US 3435039 A
Description (OCR text may contain errors)
ABSTRACT OF THE DISCLOURE Quaternary ammonium salts of alcohol ether sulfates having germicidal properties and low solubility are described.
This invention relates to the preparation of relatively water-insoluble, microbiocidally active compounds obtained by the reaction of water-Soluble quaternary ammonium compounds with water-soluble alcohol ether sulfates.
This is a continuation-in-part of co-pending application Ser. No. 315,708, filed Oct. 11, 1963, nOW abandoned.
The compounds of this invention correspond .to the following formula:
I RCIIgCII O(CHcHzolnsos-Z wherein R is an aliphatic or homocyclic hydrocarbon radical containing from about 8 to about carbon atoms, R represents hydrogen or low molecular alkyl radical and u may be an integer from 1 to 20. The designation Z I may be any suitable microbiocidally active quaternary ammonium cation.
These compounds can be prepared by mixing an aqueous solution of a suitable water-soluble alcohol ether sulfate or alkyl phenol ether sulfate with an aqueous solution of a quaternary ammonium salt having microbiocidally active properties. The two solutions are thoroughly mixed and then are allowed to stand until they separate into two distinct layers. The upper layer will normally contain the compound of the present invention.
Layer separation is conveniently efl ected by conducting the reaction in a separatory funnel and drawing off the desired layer. The product usually contains some water which can be removed by distillation or drying in a vacuum oven. The water-containing product layer can,
however, be used directly in any process where the entrapped water would not be deleterious.
Alcohol ether sulfates are commercially available as solids or in aqueous solution. They are commonly used as ingredients in shampoos and other cosmetic formulations.
Any quaternary ammonium salt having microbiocidally active properties may be used for the purposes of this invention. This embraces those compounds having in the molecule at least one alkyl radical possessing from 8 to 18 carbon atoms. Such compounds are well known to those skilled in the art. One group corresponds to the formula:
wherein X is a halogen atom, such as bromine or chlorine, R is a benzyl radical or lower alkyl radical, R and R are each lower alkyl radicals and R is alkyl from about 8 to about 18 carbon atoms. Typical examples are alkyl dimethyl benzyl ammonium chloride, alkyl dimethyl (dimethyl benzyl) ammonium chloride, alkyl dimethyl (ethyl itcd States Patent 0 benzyl) ammonium chloride, alkyl benzyl trimethyl ammonium chloride, alkyl dimethyl dichlor benzyl ammonium chloride, cetyl dimethyl ethyl ammonium bromide, cetyl trimethyl ethyl ammonium bromide, cetyl trimethyl ammonium bromide and oleyl dimethyl ethyl ammonium bromide.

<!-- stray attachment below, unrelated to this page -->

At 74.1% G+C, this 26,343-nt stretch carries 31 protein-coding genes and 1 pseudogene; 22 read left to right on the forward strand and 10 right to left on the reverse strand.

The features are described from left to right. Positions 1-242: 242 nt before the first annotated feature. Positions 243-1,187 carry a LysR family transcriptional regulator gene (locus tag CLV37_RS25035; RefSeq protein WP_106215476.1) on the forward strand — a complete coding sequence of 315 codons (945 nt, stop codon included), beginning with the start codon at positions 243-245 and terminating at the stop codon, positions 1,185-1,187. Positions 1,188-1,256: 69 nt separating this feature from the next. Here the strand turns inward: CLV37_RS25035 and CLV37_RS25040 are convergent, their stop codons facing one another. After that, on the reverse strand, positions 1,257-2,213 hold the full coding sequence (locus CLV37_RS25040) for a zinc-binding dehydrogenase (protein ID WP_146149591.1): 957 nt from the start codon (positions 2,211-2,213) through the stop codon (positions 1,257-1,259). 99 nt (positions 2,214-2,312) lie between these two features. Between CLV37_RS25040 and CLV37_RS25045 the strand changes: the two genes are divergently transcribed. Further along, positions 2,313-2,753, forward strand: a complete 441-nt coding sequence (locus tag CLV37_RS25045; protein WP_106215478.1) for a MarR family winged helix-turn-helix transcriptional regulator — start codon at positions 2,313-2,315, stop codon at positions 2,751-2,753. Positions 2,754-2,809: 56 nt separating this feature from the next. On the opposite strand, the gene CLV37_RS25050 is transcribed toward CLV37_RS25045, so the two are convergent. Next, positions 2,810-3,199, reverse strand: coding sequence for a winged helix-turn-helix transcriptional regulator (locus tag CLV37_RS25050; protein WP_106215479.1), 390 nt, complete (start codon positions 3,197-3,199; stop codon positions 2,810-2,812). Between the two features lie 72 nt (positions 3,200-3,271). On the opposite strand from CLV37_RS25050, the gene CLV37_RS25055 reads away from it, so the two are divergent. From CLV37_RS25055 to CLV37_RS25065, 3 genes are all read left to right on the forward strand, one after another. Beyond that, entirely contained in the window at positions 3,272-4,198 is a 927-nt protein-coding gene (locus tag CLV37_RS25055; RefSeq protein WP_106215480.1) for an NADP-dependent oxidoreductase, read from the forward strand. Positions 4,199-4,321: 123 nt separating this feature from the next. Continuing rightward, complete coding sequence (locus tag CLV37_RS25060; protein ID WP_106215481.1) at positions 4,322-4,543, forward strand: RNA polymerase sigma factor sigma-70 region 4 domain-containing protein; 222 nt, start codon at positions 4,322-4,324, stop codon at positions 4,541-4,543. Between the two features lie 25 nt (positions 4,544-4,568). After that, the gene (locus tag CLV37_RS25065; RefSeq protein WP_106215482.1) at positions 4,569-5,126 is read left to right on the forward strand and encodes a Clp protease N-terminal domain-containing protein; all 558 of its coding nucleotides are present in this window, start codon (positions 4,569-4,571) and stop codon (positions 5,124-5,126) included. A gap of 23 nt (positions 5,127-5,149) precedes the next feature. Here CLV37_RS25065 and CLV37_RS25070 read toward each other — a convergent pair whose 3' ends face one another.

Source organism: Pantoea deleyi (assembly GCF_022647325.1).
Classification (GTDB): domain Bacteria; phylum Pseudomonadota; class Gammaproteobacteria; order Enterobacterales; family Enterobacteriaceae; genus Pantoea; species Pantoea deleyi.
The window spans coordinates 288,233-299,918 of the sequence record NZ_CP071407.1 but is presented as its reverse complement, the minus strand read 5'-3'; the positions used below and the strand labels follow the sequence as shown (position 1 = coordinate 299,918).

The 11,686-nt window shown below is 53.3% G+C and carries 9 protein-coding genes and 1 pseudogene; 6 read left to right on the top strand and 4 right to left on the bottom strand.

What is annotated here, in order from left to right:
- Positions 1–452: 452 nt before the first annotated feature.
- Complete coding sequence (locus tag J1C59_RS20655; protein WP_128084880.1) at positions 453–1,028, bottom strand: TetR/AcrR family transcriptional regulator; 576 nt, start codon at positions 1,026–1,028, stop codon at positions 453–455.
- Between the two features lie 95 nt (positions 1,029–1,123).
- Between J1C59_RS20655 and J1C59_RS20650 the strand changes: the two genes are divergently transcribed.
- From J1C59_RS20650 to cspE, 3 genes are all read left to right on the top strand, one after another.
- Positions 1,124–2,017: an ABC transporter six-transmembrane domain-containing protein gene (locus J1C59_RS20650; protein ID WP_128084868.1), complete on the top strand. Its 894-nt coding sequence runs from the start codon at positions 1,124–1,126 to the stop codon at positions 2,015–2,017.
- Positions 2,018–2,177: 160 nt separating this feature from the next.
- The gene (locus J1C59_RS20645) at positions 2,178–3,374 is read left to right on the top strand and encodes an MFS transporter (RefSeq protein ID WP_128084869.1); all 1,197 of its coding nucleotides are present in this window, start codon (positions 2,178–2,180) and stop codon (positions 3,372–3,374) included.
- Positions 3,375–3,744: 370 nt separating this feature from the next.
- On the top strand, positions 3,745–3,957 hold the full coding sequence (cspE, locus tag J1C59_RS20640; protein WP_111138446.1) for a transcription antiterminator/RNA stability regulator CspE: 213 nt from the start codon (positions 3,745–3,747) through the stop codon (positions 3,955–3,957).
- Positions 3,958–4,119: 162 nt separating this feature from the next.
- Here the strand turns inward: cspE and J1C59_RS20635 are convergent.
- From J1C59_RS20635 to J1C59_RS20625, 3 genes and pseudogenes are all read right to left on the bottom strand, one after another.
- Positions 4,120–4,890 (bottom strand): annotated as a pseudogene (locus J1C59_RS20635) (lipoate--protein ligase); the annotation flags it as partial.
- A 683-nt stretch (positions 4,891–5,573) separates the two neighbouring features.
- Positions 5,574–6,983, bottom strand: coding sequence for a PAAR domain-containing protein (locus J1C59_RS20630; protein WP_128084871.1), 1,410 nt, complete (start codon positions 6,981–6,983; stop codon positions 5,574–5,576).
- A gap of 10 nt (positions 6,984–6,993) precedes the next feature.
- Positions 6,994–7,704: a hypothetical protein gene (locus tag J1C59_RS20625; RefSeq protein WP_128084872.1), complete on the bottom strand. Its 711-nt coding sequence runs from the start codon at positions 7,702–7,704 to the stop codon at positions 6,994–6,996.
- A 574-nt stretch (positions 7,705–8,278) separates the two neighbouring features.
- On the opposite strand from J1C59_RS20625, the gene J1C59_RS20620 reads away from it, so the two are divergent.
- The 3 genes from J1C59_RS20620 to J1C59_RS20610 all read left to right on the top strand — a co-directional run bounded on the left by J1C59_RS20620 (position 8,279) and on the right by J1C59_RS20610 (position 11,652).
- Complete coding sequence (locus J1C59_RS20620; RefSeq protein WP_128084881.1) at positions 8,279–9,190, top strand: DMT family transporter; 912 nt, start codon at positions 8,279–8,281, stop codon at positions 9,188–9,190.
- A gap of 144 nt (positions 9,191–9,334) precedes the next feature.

Other quaternary compounds useful in this invention correspond to the formula:
wherein X is a halogen atom, such as bromide or chloride, R is a benzyl radical, R and R are each lower alkyl radicals and R is an alkyl phenyl radical. Members of this group include isooctylethoxy ethyl benzyl dimethyl ammonium chloride and the like.
Other types of quaternary ammonium compounds which may be used for this invention are:
Alkenyl (C C dimethyl ethyl ammonium-halide, Alkyl benzyl hydroxy ethyl imidazolinium-halide, N-ethyl-N soya morpholinium-halide, and
N-alkyl tolylmethyl dimethyl ammonium-halide.
In general, it is preferred to use the quaternary ammonium compounds which have a phenol coefiicient of at least with respect to both Staphylococcus aureus and Salmonella typhosa at 20 C. when determined by the standard method given in the Official Methods of Analysis of the Association of Official Agricultural Chemists, 9th Edition (1960), page 63 et seq.
it is surprising that the compounds of this invention exhibit high germicidal activity despite their relative insolubility in water. Because of this unusual combination of physical and microbiological properties, they can be used to impart laundry-resistant antimicrobial characteristics to textiles. They can also be used as the active agent in antimildew finishes for textiles which are resistant to leaching with water.
Although the compounds are water-insoluble, they are compatible with various organic solvents, plasticizers and high molecular weight compounds. Consequently, they may be incorporated as antimicrobial agents in synthetic resins and plastic. The compounds are compatible with natural and synthetic rubber latices. Therefore, they may be used to prepare bacteriostatic films and molded objects deposited from such latices.
T h compounds can be incorporated into cutting and grinding fluids without precipitation. Also, they blend well with non-ionic and anionic surface active agents.
It will be understood that the properties of the products described herein will vary to some extent, depending upon the nature of the quaternary ammonium compound used in their preparation.
The chemical, physical and biological properties of the products of our invention make themespecially appropriate for the following applications when accompanied by the appropriate vehicle, binders, medium or substrate:
(1) Milde-wproofing fabric, canvas, ropes, textiles, awnings, sails, tenting and other woven and non-woven reticulated materials.
(3) let plane fuel additive to control growth of microorganisms.
(4) Odor preservative agents for clothes and shoes.
(5) Mildew retardant and ordor suppressant for shoes and other leather products.